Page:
Increasingly qualified tertiary students
The great majority of 15-19 year old students would not have had the opportunity to gain a post-school qualification in the short time since leaving school. Of those who did (less than 5% in both 1989 and 1999), none had held a degree or higher in either year. The proportion of students aged 20 and over who already held a qualification was generally much higher, and increased with age.
Over the decade to 1999, the proportion of students aged between 20 and 64, both in VET and in higher education institutions, who already held a recognised post-school qualification has remained fairly steady (at around 52%). However, this has masked an increase in those who held a bachelor degree or higher (from 18% to 28%) and a decrease in those who held other types of post-school qualifications (from 34% to 25%).
The increases in students with a degree were greatest for older tertiary students (the proportion of students aged 25-64 holding a bachelor degree or higher rose from 23% to 36% over the period), particularly those in a higher education institution. Even so, the proportion of VET students who already held a bachelor degree or higher also rose considerably (from 10% to 18%). Again, this trend was very strong among older students.
For older people with degrees, enrolling in further study, either at a VET or higher education institution, might reflect a change of direction in their careers to keep pace with the needs of a changing workplace.
For younger students, the increased tendency for those with a degree to then seek a VET qualification (sometimes called ‘reverse articulation’) could be born of the perception that gaining a more practical qualification can enhance a ’theoretical’ one and make them more competitive in the labour market. Unemployment rates for those with a bachelor degree or higher are generally lower, and have risen less sharply between 1989 and 1999, than those with lower levels of qualifications (see Australian Social Trends 2000, Education: National summary table). However, there is evidence to show that labour market outcomes for new bachelor degree graduates have become less favourable over the decade. For those who graduated with a bachelor degree in 1988, and who were available for full-time employment, 91% had obtained a full-time job by April the following year.4 Only 81% of 1998 graduates had experienced the same outcome by April 1999.5 The starting salaries for 1998 graduates (82% of average weekly earnings) were also relatively lower than for 1988 graduates (90%).5
Level of course
Not only was there an increase in the proportion of students who already held a degree, but there were also proportionally more students undertaking a course at the bachelor degree level or higher in 1999 than there were in 1989. Of all tertiary students in 1999, just under half (49%) were undertaking a bachelor degree or higher level course compared to about one third (34%) of students in 1989. Taken together, these two trends suggest that more students are undertaking second degree, double degree, or higher degree courses.
The large majority of higher education students enrol in bachelor degree or higher level courses (88% in 1999). The proportions of students enrolled at these levels in TAFEs and other tertiary providers are much lower (3% and 16%, respectively in 1999). However, there was an increase over the decade in the proportions who were enrolled at this level in all three types of tertiary institutions; the increase being much smaller in TAFEs (from 2% to 3%) than in higher education institutions (from 74% to 88%) or other tertiary providers (from 6% to 16%). These changes illustrate that the boundaries between the schools, higher education and VET sectors have become blurred over recent years. For example, some VET courses are delivered in schools and vice versa; and certain higher education courses are delivered, at least partly, in VET institutions.3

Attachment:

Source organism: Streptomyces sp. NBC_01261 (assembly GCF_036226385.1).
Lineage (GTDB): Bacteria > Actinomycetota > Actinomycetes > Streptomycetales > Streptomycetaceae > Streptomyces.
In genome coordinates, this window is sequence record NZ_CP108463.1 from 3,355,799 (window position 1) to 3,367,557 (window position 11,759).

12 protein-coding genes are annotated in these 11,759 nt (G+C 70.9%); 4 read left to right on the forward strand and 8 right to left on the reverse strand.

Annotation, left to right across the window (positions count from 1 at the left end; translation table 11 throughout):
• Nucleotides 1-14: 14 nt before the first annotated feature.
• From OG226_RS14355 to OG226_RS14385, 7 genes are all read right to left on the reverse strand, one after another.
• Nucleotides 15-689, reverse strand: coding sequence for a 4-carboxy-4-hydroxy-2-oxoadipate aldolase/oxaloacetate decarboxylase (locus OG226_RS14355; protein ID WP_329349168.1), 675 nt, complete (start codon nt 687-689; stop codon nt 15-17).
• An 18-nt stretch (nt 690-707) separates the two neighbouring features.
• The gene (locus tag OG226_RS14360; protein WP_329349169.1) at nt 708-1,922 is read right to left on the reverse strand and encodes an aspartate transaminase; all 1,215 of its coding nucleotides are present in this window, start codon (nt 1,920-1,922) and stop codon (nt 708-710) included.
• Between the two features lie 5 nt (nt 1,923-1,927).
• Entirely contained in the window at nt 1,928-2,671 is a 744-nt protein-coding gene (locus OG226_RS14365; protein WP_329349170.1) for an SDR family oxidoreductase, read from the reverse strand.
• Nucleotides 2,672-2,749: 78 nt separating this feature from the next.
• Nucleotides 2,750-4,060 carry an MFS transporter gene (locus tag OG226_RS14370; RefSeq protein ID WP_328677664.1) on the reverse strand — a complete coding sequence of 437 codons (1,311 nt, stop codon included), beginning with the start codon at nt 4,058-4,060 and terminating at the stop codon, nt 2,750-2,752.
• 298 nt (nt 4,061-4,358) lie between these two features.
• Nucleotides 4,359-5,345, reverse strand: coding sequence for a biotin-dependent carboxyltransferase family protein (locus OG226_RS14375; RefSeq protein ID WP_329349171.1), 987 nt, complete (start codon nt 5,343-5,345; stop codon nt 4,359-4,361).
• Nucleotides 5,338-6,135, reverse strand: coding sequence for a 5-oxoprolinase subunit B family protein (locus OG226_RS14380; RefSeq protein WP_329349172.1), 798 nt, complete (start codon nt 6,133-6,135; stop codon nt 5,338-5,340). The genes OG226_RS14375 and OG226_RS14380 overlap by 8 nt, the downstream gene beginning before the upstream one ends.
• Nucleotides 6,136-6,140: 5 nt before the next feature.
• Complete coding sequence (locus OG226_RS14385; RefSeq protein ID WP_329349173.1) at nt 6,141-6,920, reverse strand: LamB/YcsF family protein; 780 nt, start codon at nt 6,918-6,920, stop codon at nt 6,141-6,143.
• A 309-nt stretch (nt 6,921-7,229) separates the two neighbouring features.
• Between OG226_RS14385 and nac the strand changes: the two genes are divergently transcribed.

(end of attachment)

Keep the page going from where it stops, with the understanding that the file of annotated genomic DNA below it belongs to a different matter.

Shift to full-time study
While the majority of tertiary students, both in 1989 and in 1999, were in part-time study, there has been an increasing preference for full-time study. Full-time enrolments increased from 37% of all enrolments to 45%.
In the VET sector, full-time enrolments increased from 18% to 26% over the period. The proportion of students in higher education institutions attending full-time, historically greater than in the VET sector, also increased, from 61% to 63%.
Full-time study was more popular among both men and women in 1999 than in 1989, whether they were studying in a VET or a higher education institution. The shift to full-time tertiary study was apparent across each age group. In 1989, 57% of students aged 15-19, 54% of those aged 20-24, and 15% of those aged 25-64 undertook full-time study, rising to 72%, 62% and 23%, respectively, in 1999.
Combining work and study
There are some benefits to students from combining work and study. Having a job can provide a source of income and allow some independence. It can also enhance employment opportunities upon completion of their studies. In 1999, over half (57%) of all students held a job. This represented only a small increase from the 54% in 1989 who held a job. However, there was a strong shift from full-time to part-time employment among students over the decade.
The trend to taking on part-time employment in addition to their studies starts with school students, the proportion of whom with a part-time job increased from 25% to 31% between 1989 and 1999.
For those in tertiary institutions, there was only minimal change in the proportion who also held a job. However, this masked strong increases in the proportion of tertiary students, especially those attending full-time, who were in part-time employment, which increased from 34% to 42%.
Older students, those aged 25-64, were much more likely than younger students to be working full-time. Moreover, the shift away from full-time to part-time employment was most evident for students in the younger age groups.
These shifts may be partly related to the shift to full-time enrolment (leaving fewer hours for employment) as well as a greater availability of part-time work.
1 Australian Bureau of Statistics 1992, Education and Training in Australia, cat. no. 4224.0, ABS, Canberra.
2 Department of Employment, Education and Training, Higher Education Division 1993, National Report on Australia’s Higher Education Sector, AGPS, Canberra.
3 Australian Bureau of Statistics 1999, Education and Training in Australia 1998, cat. no. 4224.0, ABS, Canberra
4 Graduate Careers Council of Australia 1989, 1988 Australian Graduates in 1989, A national survey of their destinations as at 30 April,
GCCA Ltd., Parkville.
5 Graduate Careers Council of Australia, 1999 Graduates: Work, Study, Salaries and Course Satisfaction - Main Points, in GradStats
Number 4 <URL: http://gradlink.edu.au>, December 1999 (Accessed April 2000).